Managing FX risk generated in first world countries is readily effected with a deep and liquid set of hedging alternatives. However, investment funds doing business in emerging markets face a double challenge - emerging market currencies (e.g. BRL, MXN, CLP) are typically more volatile, and hedging instruments are often non-existent or prohibitively expensive. When the risk must be managed, the only choice is to use a proxy.
When hedging currencies, it is very difficult to identify a single currency proxy with a useful level of correlation. When the correlation is poor, the portfolio variance and basis risk will be high. Using a "basket" of three to four proxy currencies can improve performance. However, common practice using linear regression) has produced mediocre results and unnecessary basis risk.
Deaglo has taken a more robust and novel approach. New machine learning algorithms such as Ridge and Bayesian Regression overcome many of the limitations of the traditional approach. They are less sensitive to noise, less likely to over-fit and make the most of available data (through train/test splits and k-fold cross-validation). They are computationally intensive but produce excellent results.
The machine learning approach works very well for numerous EM currencies. Fig 1 shows two examples, hedging USDCLP (Chilean peso) and USDCOP (Columbian peso) with four proxies.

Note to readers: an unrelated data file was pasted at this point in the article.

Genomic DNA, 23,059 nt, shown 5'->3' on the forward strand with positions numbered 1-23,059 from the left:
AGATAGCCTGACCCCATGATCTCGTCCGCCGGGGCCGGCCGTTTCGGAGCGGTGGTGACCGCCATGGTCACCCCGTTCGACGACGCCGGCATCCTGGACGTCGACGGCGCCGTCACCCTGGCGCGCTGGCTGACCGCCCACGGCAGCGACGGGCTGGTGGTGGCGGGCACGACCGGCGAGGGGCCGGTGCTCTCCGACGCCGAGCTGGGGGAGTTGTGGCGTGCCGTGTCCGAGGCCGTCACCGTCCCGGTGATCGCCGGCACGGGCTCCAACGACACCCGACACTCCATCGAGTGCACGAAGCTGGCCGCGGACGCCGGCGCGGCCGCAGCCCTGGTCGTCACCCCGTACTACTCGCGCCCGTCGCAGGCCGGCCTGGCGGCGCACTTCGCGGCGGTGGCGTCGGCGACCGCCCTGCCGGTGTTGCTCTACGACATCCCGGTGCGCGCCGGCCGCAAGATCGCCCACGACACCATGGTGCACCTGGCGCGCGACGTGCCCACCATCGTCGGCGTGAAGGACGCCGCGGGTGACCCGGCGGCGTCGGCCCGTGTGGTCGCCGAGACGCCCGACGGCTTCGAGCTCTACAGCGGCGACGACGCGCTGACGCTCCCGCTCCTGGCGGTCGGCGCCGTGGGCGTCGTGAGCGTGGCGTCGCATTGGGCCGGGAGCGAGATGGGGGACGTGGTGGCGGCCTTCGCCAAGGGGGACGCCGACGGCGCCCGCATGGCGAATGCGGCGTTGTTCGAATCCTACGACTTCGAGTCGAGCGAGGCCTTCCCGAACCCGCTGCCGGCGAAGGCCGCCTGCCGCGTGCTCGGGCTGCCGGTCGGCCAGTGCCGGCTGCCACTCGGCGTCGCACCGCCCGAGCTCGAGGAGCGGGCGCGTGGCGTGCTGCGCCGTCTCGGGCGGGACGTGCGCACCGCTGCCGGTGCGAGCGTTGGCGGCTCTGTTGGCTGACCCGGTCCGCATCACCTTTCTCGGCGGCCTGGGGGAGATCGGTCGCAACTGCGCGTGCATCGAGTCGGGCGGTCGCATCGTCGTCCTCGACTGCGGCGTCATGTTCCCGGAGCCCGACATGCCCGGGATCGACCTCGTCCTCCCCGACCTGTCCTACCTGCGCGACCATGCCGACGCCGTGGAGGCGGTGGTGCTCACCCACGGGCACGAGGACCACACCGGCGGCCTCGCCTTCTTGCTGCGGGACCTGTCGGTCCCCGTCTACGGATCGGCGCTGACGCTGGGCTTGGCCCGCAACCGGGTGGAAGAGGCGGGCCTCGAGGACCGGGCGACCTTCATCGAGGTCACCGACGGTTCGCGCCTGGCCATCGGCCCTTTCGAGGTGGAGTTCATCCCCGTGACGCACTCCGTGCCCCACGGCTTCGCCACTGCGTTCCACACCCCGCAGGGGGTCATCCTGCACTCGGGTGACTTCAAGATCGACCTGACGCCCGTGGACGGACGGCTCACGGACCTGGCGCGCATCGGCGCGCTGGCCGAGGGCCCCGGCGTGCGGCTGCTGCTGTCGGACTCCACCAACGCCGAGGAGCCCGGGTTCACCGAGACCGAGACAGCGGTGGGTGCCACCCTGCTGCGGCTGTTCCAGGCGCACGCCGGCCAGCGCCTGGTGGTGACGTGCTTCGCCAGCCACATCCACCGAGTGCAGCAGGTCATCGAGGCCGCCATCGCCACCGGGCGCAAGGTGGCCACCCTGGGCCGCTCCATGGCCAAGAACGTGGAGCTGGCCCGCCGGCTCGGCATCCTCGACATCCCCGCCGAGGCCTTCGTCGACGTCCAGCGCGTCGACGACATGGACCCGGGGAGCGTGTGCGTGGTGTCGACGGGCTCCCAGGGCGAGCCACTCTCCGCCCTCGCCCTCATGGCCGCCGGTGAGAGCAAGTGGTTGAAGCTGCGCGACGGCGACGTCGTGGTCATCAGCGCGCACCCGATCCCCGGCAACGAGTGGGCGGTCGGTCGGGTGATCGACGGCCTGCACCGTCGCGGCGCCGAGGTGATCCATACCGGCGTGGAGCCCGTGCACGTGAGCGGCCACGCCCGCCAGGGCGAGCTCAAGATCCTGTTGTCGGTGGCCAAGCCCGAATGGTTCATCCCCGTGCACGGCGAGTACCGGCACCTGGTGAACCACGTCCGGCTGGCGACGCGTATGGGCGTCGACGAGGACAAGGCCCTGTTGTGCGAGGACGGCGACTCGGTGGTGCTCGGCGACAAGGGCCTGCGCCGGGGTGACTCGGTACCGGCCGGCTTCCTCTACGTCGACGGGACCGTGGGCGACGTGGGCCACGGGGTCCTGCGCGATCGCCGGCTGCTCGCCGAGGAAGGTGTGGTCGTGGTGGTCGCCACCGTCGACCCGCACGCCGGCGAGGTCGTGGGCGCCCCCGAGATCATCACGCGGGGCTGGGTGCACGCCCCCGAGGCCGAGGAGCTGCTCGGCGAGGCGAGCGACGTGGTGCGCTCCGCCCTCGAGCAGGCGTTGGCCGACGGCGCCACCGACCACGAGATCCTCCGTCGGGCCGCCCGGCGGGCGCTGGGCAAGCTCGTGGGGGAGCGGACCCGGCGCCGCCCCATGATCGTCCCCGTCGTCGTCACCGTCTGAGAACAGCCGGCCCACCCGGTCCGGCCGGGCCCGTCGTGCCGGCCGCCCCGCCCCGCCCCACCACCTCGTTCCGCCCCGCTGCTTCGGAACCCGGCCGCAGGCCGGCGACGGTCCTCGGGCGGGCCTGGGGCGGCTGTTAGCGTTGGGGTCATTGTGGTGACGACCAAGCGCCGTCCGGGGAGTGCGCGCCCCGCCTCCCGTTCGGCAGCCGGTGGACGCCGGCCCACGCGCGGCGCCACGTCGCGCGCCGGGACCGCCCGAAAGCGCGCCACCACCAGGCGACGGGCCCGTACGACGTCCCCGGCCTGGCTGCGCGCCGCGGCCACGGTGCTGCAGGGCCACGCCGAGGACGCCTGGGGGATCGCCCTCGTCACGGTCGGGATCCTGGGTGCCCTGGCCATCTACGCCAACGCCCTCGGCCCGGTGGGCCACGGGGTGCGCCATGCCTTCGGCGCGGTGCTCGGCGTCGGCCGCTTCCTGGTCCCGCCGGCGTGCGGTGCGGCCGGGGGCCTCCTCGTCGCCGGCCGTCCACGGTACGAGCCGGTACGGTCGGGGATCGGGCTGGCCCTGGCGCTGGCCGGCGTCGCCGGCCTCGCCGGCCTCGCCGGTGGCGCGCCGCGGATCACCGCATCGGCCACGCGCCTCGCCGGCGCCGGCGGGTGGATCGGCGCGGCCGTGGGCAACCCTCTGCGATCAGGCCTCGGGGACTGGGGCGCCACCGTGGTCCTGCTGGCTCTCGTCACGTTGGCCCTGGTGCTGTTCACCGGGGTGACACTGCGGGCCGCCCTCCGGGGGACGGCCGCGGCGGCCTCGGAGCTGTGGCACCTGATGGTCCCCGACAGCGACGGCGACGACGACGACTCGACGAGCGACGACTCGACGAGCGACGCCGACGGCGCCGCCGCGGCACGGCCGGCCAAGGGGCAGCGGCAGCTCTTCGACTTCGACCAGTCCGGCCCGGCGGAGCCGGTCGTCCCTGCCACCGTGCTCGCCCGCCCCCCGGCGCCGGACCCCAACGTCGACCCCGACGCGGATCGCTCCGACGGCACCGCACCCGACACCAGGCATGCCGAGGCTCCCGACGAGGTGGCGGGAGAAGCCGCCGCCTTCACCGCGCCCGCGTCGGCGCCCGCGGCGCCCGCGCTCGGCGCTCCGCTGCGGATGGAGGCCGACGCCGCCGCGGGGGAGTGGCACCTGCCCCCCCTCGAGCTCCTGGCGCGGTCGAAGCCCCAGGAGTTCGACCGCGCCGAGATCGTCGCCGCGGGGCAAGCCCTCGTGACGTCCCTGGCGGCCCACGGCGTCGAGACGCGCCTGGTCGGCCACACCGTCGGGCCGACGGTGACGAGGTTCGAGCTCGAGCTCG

The results are strong- the correlation between both synthetic NDFs and the target asset is above 0.91. Mean errors are in the few percent range.
Operationally, proxy hedging is the creation of a synthetic NDF (non-deliverable forward). An NDF creates a gain or loss in the base currency which offsets any loss or gain between the base currency and the target asset.
Many different currencies have been tested using this approach, using both Ridge and Bayesian regression. Table 1 shows some highlights of that testing across LATAM, African and eastern European currencies:
Efficacy during market dislocations
When the markets are smoothly functioning, the error is clearly minimal, and basis risk low for many EMs. But what happens when a Lehman Bros happens? The correlations aren't as strong, as each economy reacts differently. However, using data from the period of 2007 to 2012, we found that the mean error is very similar, but the std deviations increased materially, generally by about 50%. This would have the effect of reducing the optimum hedge ratio.
Start hedging what you need to
Proxy hedging is a useful strategy when hedging currencies whose hedging instruments are either unavailable/illiquid, or are prohibitively expensive (forward points). This has prohibited many investments in otherwise lucrative markets.
Deaglo's new EM proxy hedging capabilities can now protect these investments. The results for many EM currencies are excellent - the correlation between the asset and synthetic proxy is high (85% - 95%), and prediction errors are very low (average error 2-3%). This makes the hedging of African, Asian and LATAM currencies practical and affordable.
As always, using a proxy hedge offers no ironclad guarantee of efficacy; there will always be a basis risk. When there is no choice but to use a proxy hedge, our machine-learning enhanced strategy vastly reduces your risk.